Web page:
Brian Viner: I never thought I'd side with Collymore, but he's right about Shearer on Match of the Day

The Last Word
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Turn right at the German War Memorial. If you reach a cafe, you've gone too far.

These are the directions on to the car park in Cannock where six years ago Stan Collymore's penchant for having sex with strangers in public places got him into a spot of bother, and once I've reassured you that we know very little about dogging websites here at The Last Word, and that those directions were lifted from an old newspaper interview with Collymore, the question is whether he has gone too far in his assault on Match of the Day, which he has accused of being "stale, clichéd and smug", reserving particular disdain for the punditry of Alan Shearer.

It is perhaps a little unkind of me to dredge up the details of Collymore's past. After all, there's no doubt that he's a reformed character in many ways, an assault on Match of the Day being much more wholesome than an assault on Ulrika Jonsson. Yet those dogging revelations are not irrelevant to this debate. For one thing, they prompted his sacking by the BBC, and while I wouldn't for a second accuse him of still harbouring bitterness after all this time, it's surely fair to assume that he might have held his Twittering tongue were he still on the Corporation's books.

Moreover, in a way it is in support of Collymore that I cite that unfortunate business in Cannock Chase, the point being that a top footballer can never be wholly separated from his past deeds, or misdeeds. That is why Shearer, who scored for England in an entirely different sense from anything Collymore did with strangers, registering 30 goals in 63 internationals (30 more than Stan) and 283 goals in 559 club appearances, has settled as if by divine right on to the Match of the Day sofa. Yet a fantastic playing record does not a top TV analyst make, any more than it makes a top manager. So on the subject of Shearer, I side with Collymore. Newcastle's favourite son rarely tells us what we don't already know, and sometimes tells us what he doesn't quite know himself, as in the instance from last weekend, raised by Collymore, of Hatem Ben Arfa.

But big Stan's criticisms go deeper than that. He reckons that Shearer, Gary Lineker, Alan Hansen and Mark Lawrenson look "like a golfing clique who have a passing interest in football", delivering "a lazy show that doesn't provoke debate in our game and just says, 'We've been there and done it and we don't have to do anything but sit here and dole out clichés'."

That's a valid jibe, but it's unfair to direct it only at Match of the Day. Right across the media there are ex-footballers raking in handsome salaries in exchange for decidedly limited insight. As it happens, I don't include Hansen or Lawrenson. They're very good at their well-remunerated jobs, while their colleague and mine, Lee Dixon, is one of the best pundits of the lot. I agree with Collymore that for all Lineker's presenting skills, it can be frustrating not to hear more opinion from him. But TV analysis really shouldn't be the exclusive preserve of retired footballers. Pardon me for bigging up my own profession, but what of the journalists who've spent all their working lives watching and interpreting the Beautiful Game? They should have representation on the sofa too.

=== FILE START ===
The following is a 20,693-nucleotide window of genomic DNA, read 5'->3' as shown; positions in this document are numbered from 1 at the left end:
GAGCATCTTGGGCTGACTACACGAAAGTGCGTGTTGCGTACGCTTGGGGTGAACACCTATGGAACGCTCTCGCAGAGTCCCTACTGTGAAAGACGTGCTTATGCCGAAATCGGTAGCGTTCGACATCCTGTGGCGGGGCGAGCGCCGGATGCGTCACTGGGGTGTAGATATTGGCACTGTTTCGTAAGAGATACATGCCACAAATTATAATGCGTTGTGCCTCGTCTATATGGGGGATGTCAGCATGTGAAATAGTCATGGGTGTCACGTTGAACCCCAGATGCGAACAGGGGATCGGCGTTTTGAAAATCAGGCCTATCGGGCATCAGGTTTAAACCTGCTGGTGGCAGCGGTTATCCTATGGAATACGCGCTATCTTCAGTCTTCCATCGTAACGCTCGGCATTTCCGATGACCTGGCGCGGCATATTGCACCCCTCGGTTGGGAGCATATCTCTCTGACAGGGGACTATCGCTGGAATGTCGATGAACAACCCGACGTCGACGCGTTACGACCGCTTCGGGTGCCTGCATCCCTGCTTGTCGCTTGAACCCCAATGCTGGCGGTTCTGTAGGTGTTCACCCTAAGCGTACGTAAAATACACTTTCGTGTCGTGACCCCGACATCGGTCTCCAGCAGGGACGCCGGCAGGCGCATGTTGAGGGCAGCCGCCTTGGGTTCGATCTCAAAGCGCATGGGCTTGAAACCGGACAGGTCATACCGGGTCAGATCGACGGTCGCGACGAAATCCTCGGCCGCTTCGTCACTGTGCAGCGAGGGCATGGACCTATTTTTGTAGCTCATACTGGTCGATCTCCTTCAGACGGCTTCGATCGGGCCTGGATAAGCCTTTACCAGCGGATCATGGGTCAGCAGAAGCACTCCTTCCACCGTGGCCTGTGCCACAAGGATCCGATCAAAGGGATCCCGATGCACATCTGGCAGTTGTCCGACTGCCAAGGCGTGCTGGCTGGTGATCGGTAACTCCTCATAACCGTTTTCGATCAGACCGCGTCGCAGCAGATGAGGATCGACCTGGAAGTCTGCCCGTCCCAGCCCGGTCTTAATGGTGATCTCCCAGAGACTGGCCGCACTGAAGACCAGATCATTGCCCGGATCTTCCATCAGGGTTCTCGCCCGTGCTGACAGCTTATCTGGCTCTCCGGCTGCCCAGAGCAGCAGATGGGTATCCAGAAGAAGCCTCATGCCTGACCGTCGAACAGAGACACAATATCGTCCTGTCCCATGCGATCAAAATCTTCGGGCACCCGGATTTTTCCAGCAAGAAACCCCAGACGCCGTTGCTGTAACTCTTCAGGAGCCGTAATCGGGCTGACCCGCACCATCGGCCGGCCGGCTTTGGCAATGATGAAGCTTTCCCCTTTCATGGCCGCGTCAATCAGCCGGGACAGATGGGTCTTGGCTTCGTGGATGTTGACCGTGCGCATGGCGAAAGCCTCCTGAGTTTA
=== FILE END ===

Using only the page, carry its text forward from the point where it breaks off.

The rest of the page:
Don't miss out on birdies while your wife gives birth

On Monday evening I conducted an interview, on stage at the Rankin Club in the small Herefordshire town of Leominster, with the small Welsh Ryder Cup stalwart Brian Huggett. He could hardly be more of a stalwart, in fact. He was a player in 1963, 1967, 1969, 1971, 1973 and 1975, and non-playing captain in 1977. He was instrumental in opening the Great Britain and Ireland team to the golfers of continental Europe in 1979. And he is an "official ambassador" for next week's event at Celtic Manor.

Huggett talked marvellously about Ryder Cups past and forthcoming. He also noted that Monday happened to be the 37th birthday of his daughter Sandra, who incidentally is now an actress, best known for playing junior doctor Holly Miles in Casualty. He has vivid memories of the day Sandra was born, not because he was in the delivery room or anything, but because he was otherwise engaged on the opening day of the Ryder Cup at Muirfield, about to play with Maurice Bembridge in a fourball match against the mightiest possible opponents, Arnold Palmer and Jack Nicklaus.

The news that he had just become a father for the second time, conveyed by his own father on the practice ground, did not put Huggett off his stroke that Friday afternoon, indeed quite the opposite; he and Bembridge defeated Palmer and Nicklaus 3&1. The following morning in the foursomes they put Chi-Chi Rodriguez and Lou Graham to the sword, winning 5&4, and in the afternoon fourballs they halved with Homero Blancas and Lee Trevino. In the Sunday singles matches Huggett hammered Blancas 4&2. Anyway, you can imagine what he makes of the tendency of expectant fathers among today's sportsmen to down clubs, bats, balls or whatever in their eagerness to cut the umbilical cord.

When defeat tastes just a little sweeter

For Evertonians there was only one possible pill to sweeten the horror of losing away from home to League One opposition in the Carling Cup, and the following evening it was duly administered; Liverpool losing at home to League Two opposition. Cheers, lads.